• Boris With Merzbow - Gensho



    Boris With Merzbow - Gensho
    Released by: Relapse Records
    Released on: March 18th, 2016.
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    Boris, the Japanese metal band made up of Takeshi no vocals, guitar and bass, Wata on vocals, guitar and echo and Atsuo on vocals, percussion and electronics have an interesting history of collaborating with other artists (the Sunn O)))/Boris album Altar being a prime example). So too does Masami Akita, better known as Merzbow (take the Melt Banana collaboration Merz-Banana for example). So in a strange way it makes sense that these two very different artists would find some common ground on which to get together. And that’s exactly what has happened with Gensho, the new full length from Relapse records, being released as a 2xCD/4xLP set (they previously worked together on Sun Baked Snow Cave, a 2005 release from Hydra Head). At almost three hours long it’s an almost punishing release to tackle, but if you’re in the right frame of mind for it, it’s totally worth it. And just to make this bizarre album even more bizarre? Boris and Merzbow have intended that both sides be played at the same time. How exactly you’ll do this is up to you, but the results are interesting when you try it that way.

    The ‘Boris side,’ which is literally a collection of re-recorded tracks taken from their back catalogue performed with no percussion, starts off with Farewell, an eight minute opener that is basically the calm before the storm. It’s serene, a wave of noise in the background with some calm guitar plucking – until we close in on the two minute mark when things get predictably heavy. That wave stays there, the vocals move in overtop and there’s this sense of oil meeting water in that the song stays calm, controlled and even soothing but at the same time is a ridiculously heavy number done at an obscene volume.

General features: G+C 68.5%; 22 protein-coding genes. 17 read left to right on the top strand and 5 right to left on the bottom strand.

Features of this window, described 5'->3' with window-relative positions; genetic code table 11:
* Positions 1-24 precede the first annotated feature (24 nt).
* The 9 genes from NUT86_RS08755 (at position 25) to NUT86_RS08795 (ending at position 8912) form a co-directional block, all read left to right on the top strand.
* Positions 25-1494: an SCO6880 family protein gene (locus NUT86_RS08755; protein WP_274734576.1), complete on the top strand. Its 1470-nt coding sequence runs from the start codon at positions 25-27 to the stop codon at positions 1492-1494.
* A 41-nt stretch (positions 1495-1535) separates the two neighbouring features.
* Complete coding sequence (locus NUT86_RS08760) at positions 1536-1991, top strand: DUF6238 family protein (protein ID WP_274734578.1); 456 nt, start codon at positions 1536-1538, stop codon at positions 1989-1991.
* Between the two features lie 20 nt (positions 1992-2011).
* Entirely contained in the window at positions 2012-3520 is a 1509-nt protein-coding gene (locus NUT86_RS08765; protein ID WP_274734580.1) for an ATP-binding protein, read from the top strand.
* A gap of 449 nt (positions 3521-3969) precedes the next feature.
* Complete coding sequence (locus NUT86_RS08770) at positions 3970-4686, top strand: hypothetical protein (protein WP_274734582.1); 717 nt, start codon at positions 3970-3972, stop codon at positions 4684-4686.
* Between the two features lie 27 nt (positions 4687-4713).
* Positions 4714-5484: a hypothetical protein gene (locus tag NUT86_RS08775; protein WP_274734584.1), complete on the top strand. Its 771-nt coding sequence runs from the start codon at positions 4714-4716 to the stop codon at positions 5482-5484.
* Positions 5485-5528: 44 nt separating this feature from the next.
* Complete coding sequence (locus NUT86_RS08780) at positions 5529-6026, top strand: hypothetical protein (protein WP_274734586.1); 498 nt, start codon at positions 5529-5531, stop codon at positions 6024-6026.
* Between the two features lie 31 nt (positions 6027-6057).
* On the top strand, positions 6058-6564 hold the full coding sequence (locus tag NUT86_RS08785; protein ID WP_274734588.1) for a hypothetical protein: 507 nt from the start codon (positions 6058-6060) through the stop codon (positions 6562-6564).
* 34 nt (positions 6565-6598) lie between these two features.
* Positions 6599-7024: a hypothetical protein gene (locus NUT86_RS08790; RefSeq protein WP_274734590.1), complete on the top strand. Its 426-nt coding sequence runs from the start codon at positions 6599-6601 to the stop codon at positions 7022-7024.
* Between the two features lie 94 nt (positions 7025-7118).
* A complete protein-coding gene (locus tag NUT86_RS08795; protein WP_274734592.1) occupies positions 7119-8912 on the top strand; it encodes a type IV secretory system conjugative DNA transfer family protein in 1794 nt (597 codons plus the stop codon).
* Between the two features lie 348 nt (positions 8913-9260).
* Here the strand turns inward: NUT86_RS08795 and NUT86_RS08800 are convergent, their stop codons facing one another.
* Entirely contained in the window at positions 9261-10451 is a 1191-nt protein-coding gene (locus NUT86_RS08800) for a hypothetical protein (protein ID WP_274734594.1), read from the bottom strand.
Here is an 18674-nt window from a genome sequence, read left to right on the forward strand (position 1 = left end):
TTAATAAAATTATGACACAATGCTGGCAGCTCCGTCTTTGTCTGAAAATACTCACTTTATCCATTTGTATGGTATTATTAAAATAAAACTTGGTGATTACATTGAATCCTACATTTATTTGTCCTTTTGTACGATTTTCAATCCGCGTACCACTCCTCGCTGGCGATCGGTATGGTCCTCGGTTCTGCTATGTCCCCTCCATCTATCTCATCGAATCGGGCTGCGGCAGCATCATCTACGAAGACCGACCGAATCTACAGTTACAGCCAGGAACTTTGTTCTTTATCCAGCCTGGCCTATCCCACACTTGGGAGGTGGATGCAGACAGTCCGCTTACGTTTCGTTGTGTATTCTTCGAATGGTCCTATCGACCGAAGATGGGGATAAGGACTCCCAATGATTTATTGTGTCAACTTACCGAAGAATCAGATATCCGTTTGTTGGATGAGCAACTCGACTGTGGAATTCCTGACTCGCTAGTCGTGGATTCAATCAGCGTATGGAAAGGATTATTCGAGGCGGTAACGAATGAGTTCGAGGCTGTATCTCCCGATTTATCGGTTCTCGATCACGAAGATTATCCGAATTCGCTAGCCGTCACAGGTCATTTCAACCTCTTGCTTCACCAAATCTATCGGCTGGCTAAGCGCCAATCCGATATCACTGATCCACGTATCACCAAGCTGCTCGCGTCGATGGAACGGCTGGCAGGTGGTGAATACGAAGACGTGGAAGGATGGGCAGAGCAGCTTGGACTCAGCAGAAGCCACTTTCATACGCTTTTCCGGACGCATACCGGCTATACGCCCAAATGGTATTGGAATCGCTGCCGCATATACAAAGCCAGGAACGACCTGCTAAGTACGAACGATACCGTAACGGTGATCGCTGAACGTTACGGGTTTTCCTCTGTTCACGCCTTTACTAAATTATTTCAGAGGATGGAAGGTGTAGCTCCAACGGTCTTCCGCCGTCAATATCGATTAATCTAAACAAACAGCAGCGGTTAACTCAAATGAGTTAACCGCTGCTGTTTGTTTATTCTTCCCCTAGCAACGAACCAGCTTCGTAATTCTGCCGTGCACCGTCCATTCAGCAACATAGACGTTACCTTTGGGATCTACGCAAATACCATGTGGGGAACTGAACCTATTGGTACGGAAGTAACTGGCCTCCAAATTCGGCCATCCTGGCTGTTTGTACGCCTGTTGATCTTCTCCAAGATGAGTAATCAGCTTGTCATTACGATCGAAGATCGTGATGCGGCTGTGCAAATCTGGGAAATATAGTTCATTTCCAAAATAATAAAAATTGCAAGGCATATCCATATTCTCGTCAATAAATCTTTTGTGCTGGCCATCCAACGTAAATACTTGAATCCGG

Huge, an eleven minute track, is more assertive from the start, blasting us with feedback and drone while the guitars and waves of noise careen about like a tidal wave. And that’s really it – this is an instrumental piece that uses noise to create sonic sculptures of a sort, and it’s an incredibly atmospheric and trance inducing piece. Resonance, an aptly titled four minute number, with pounding noises placed against silence at intervals that at first listen seem completely random and on repeat listens actually do resonate in interesting ways. Rainbow is six minutes of some slightly more traditional sounding music, there’s a rhythm here but it stays low in the mix over which some abstract guitar soloing winds up making up the bulk of the track. Sometimes (a cover of the My Bloody Valentine track of the same name) nears the ten minute mark, beginning with some pulsing keyboards and then building into a barrage of noise for the first couple of minutes. Vocals croon overtop in a fairly beautiful fashion – if you’re familiar with the original version of this song you’ll appreciate what Boris does with this cover. They make it their own but it’s still very recognizable as Sometimes.